Content note: discussion of self-harm/depression/loss
By Nadia Singh
My favourite TV shows are still cartoons. I ask for hot chocolate whenever someone offers me tea or coffee. I had to bring a Corgi plushie to nearly every lecture and supervision in my second year for moral support. I choose my favourite Pokémon based on how cute they are instead of their battle stats. I still like to think that the moon is following me when I’m on a long drive at night.
Since experiencing an unexpected loss aged 17 whilst suffering from depression, I’ve felt sort of ‘stuck’ at that age, so it’s easy to feel left behind compared to my peers.
It seems as though people my age are growing and transitioning seamlessly into adulthood, whilst I’m spending each year of my life recovering from the previous one. Instead of planning for my future, I seem to invest most of my energy into processing traumatic events that I didn’t pay enough attention to when I was younger. This term, a good day will be one in which my Mum doesn’t receive a phone call telling her that I’m in hospital.
Currently my only responsibility is to keep all of my blood inside my body.
People should absolutely feel proud of reaching milestones and attaining achievements by which (in today’s soul-crushing capitalist hellscape) we commonly measure growth and success – those are fantastic accomplishments!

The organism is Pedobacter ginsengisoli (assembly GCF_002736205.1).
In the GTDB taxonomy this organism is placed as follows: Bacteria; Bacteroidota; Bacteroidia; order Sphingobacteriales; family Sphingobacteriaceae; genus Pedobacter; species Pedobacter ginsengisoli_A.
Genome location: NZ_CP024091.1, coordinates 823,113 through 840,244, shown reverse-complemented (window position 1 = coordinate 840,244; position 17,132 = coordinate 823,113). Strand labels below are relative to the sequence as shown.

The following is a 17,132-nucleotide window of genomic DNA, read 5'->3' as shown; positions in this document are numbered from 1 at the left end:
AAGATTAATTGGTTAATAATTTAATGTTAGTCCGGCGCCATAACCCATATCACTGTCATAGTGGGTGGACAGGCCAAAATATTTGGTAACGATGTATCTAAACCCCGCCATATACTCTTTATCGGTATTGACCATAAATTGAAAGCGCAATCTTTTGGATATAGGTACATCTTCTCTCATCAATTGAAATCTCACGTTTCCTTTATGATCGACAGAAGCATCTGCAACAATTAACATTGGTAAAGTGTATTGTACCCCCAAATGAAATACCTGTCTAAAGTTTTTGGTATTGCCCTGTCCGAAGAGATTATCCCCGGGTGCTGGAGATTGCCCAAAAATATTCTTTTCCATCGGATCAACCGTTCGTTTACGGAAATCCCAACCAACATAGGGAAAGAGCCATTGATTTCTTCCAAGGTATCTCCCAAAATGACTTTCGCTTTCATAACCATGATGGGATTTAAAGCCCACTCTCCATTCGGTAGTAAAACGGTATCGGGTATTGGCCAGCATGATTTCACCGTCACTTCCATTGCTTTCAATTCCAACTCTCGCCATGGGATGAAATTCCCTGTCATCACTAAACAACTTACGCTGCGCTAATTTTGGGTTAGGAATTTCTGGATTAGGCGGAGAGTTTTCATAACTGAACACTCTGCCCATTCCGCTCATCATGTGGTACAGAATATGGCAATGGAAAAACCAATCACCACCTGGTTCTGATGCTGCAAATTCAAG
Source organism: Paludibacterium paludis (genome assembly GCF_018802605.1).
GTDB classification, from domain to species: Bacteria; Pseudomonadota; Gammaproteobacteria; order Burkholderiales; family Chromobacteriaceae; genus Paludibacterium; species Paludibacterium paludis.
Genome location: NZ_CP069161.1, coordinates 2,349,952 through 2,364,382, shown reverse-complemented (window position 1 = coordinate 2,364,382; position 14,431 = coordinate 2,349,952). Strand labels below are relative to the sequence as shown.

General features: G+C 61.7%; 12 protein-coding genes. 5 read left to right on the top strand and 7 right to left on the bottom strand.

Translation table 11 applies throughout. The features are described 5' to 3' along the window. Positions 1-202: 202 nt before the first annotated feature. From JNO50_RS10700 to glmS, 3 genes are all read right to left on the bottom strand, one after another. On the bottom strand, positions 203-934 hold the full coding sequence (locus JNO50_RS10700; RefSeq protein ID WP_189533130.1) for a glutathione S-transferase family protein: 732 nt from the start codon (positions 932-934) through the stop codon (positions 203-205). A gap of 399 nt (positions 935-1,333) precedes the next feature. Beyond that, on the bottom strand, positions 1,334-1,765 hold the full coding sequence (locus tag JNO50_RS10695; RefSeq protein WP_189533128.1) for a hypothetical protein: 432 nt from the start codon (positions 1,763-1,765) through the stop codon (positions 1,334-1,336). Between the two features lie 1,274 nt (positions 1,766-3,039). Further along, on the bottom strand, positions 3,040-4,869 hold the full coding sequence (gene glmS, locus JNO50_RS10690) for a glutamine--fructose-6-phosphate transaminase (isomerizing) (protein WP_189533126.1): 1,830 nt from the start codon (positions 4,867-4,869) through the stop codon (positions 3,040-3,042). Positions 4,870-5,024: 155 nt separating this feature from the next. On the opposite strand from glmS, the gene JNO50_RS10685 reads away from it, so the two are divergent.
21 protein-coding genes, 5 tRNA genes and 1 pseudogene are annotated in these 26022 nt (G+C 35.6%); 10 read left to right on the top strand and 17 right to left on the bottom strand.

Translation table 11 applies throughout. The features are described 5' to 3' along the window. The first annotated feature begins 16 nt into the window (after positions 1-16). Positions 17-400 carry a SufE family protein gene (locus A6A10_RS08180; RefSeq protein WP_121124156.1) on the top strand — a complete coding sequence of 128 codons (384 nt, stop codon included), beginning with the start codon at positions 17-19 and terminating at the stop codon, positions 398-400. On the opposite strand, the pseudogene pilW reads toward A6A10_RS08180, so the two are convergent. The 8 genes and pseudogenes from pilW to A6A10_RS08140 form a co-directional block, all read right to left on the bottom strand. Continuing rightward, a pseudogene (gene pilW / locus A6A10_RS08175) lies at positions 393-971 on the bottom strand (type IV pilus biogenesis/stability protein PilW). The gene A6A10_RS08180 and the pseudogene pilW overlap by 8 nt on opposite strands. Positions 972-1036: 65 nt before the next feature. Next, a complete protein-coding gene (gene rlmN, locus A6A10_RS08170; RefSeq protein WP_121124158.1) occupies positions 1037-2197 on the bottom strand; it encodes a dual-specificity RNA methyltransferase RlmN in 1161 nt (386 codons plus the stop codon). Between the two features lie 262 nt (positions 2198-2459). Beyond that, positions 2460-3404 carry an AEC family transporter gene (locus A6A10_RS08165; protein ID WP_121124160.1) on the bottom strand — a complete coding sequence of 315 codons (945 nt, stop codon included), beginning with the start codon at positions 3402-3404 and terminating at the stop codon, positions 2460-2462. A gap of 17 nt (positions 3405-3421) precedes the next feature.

But I also think it’s important to create and recognise alternative milestones or achievements which can indicate these things, however small.
Reaching a certain number of days or months or years without self-harming or wanting to self-harm. Folding your laundry as soon as you take it out of the dryer. Leaving your room for the first time during a depressive episode. Toasting your bread to the optimum level of toastiness. Remembering to drink water.
It feels silly striving for the bare-minimum standard of looking after myself when I’m surrounded by some of the most capable and talented people my age. No one will give you a medal for these small victories, but that doesn’t mean that they aren’t worth celebrating!